Troponin tests and ECG

Determining if a person who presents itself with pain in the chest suffers from a myocardial infarction or ACS (Acute Coronary Syndrome) is an everyday challenge in emergency departments and physicians are working with standard diagnostic instruments such as the troponin test and ECG, to conduct this assessment.

In the past years tremendous progress has been made in this field and the risk assessment is getting better and better. And this safes both lives and costs because the classic solution of admitting patients into hospital, run some tests and monitor the heart performance was not really supporting increasing patient outcomes. A significant part of this progress can be allocated to the introduction of high sensitive troponin tests. This blood test which looks for a specific marker related to a hart infarct incident used to take at least a day before results came in from the lab. And this was needed since the existence (and traceability) of troponin increases in the hours after a cardiac incident which requires the physician to wait before the classic troponin test indicate values indicating an MI incident and thus treatment. And during this waiting time patients get other tests (such as CT, X-ray, stress tests). With additional risks as a consequence. In an article by Anton Helman on this issue, in which he introduces hs troponin tests as the new frontier, he says: “we tend to underestimate the risks of admitting patients to the hospital as well as the risks of overdiagnosis”.

High sensitive troponin tests are game changers

With the introduction of high sensitive (HS) troponin test this waiting time can be significant reduced. With the current protocol suggesting to wait at least 3 hours after the pain in chest symptoms started to occur before the test taking or to apply at least 2 HS troponin tests with a minimal interval of 2 hours to verify if there’s a change in the troponine levels.
This is needed because there’s always troponin produced by the human body and this level differs per person.

Initial assessment is broader than a troponin test

Troponin is not the only indicator used in this MI determination process. The so called HEART approach which stands for History, ECG features, patient Age, ACS Risk factors and Troponin recognizes 4 other patient aspects which should be taken into account. But the recent availability of the HS troponin tests has changed the balance in these assessment factors. And recently we saw the presentation of study results, supported by a a handheld rapid HS troponin test device, which suggests the HS troponin test could be applied by para-medics and could influence the decision to yes or no take people with pain in chest symptoms to hospital and the ER.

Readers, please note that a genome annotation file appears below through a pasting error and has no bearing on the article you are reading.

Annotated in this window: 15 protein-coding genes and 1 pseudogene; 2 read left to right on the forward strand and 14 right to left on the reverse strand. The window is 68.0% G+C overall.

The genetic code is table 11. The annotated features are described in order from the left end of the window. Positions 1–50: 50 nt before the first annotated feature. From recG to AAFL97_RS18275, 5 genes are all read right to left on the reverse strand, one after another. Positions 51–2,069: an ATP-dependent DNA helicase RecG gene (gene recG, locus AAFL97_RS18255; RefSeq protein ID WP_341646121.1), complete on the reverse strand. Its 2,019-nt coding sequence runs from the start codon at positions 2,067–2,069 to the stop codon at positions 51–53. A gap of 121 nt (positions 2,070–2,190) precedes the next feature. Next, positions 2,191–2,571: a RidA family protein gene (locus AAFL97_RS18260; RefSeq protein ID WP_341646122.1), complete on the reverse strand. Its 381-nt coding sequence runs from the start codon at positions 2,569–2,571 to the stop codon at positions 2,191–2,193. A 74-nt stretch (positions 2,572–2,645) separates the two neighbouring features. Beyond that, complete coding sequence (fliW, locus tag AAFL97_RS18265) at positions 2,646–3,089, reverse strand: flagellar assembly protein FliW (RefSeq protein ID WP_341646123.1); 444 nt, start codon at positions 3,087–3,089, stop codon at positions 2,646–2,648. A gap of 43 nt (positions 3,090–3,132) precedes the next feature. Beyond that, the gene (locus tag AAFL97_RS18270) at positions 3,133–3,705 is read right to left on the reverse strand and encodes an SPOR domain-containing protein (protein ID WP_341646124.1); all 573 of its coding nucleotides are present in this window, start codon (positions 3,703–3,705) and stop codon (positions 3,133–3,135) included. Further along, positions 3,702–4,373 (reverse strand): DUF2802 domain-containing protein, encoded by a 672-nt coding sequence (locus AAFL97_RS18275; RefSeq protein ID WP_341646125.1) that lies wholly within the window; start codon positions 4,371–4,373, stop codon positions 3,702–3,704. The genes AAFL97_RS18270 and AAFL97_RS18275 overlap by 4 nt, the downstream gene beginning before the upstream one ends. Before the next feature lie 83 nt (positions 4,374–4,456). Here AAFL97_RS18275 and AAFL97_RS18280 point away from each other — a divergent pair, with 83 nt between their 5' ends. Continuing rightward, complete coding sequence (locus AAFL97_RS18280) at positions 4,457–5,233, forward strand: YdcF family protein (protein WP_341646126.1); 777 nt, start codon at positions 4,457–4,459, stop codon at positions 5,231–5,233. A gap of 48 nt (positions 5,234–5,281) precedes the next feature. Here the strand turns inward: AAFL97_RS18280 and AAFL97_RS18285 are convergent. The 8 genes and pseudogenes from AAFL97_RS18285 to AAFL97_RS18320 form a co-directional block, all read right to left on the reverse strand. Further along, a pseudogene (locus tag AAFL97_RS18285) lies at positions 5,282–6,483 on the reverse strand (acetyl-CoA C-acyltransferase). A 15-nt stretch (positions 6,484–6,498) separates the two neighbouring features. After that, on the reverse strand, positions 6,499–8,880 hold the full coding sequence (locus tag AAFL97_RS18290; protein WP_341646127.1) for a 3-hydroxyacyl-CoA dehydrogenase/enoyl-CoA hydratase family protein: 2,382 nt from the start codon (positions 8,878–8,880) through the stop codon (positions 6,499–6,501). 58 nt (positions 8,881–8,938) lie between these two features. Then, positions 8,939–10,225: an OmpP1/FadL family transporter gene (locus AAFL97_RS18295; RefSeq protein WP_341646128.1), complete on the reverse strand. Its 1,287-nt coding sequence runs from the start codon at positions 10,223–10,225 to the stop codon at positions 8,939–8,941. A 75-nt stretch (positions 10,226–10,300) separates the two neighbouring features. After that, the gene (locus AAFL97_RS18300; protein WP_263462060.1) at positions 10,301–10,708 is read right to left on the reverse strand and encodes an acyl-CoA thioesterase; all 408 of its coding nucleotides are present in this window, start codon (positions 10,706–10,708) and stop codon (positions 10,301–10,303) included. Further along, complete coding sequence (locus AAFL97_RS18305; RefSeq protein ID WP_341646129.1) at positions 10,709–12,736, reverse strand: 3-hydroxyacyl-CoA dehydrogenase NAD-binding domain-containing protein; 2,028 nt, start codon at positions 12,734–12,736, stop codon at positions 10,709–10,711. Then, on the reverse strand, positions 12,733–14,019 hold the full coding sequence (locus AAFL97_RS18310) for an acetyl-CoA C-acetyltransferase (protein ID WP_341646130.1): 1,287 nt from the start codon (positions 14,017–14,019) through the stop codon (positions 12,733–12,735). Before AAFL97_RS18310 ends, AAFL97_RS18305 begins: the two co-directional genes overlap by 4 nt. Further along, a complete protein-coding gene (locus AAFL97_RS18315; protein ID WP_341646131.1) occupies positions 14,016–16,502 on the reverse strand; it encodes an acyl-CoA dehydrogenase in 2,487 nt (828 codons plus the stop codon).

Given the early description of ‘how to effectively use a hs troponin test” and apply either a 3 hour initial test threshold or apply 2 tests with an interval of >2 hours, this solution should require an ambulance to wait for hours before taking a person to hospital which is not really effective (if the ambulance is already on the patient location).

Improved ECG interpretation might be the next way forward

Besides innovation in troponin testing there’s another route for improving pain in chest assessments. Where today the ECG features in the HEART protocol are focusing on determine if the ECG is normal to support a non-MI decision, we think there’s much more to see in the ECG and the balance between the troponin test and ECG in initial pain in chest assessment. After a MI incident the electrical pathway shows a different pattern and there’s no need to wait for hours to determine a high or changed troponin level to already identify a cardiac disorder. With a novel technology such as CineECG the difference between the recorded ECG and a normal ECG is immediately shown and the troponin test can be used for verification of the ECG based finding. Recent study results indicate CineECG in its current basic form classifies +25% patients with ACS just from 12 lead ECG data and this can be a real time saver reducing patient waiting time, diagnostic efforts and ED staff time.

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